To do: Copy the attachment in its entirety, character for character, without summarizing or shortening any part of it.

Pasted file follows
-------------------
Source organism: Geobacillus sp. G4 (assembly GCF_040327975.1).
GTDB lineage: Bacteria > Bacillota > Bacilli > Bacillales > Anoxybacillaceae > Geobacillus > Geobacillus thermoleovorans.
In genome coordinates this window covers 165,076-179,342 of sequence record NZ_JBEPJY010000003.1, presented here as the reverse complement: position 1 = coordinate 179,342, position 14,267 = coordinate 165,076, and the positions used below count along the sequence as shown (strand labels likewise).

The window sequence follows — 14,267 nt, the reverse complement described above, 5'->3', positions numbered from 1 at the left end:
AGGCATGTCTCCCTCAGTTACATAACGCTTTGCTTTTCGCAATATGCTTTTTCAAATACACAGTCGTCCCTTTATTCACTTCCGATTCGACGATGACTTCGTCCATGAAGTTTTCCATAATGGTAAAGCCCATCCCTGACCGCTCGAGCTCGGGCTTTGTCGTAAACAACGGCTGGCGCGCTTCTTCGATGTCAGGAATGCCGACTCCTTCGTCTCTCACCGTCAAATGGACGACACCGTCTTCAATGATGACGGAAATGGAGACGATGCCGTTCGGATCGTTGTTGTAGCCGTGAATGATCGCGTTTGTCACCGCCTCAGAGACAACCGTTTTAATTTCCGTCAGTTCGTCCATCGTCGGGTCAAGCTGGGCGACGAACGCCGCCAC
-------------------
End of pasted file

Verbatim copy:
Source organism: Geobacillus sp. G4 (assembly GCF_040327975.1).
GTDB lineage: Bacteria > Bacillota > Bacilli > Bacillales > Anoxybacillaceae > Geobacillus > Geobacillus thermoleovorans.
In genome coordinates this window covers 165,076-179,342 of sequence record NZ_JBEPJY010000003.1, presented here as the reverse complement: position 1 = coordinate 179,342, position 14,267 = coordinate 165,076, and the positions used below count along the sequence as shown (strand labels likewise).

The window sequence follows — 14,267 nt, the reverse complement described above, 5'->3', positions numbered from 1 at the left end:
AGGCATGTCTCCCTCAGTTACATAACGCTTTGCTTTTCGCAATATGCTTTTTCAAATACACAGTCGTCCCTTTATTCACTTCCGATTCGACGATGACTTCGTCCATGAAGTTTTCCATAATGGTAAAGCCCATCCCTGACCGCTCGAGCTCGGGCTTTGTCGTAAACAACGGCTGGCGCGCTTCTTCGATGTCAGGAATGCCGACTCCTTCGTCTCTCACCGTCAAATGGACGACACCGTCTTCAATGATGACGGAAATGGAGACGATGCCGTTCGGATCGTTGTTGTAGCCGTGAATGATCGCGTTTGTCACCGCCTCAGAGACAACCGTTTTAATTTCCGTCAGTTCGTCCATCGTCGGGTCAAGCTGGGCGACGAACGCCGCCAC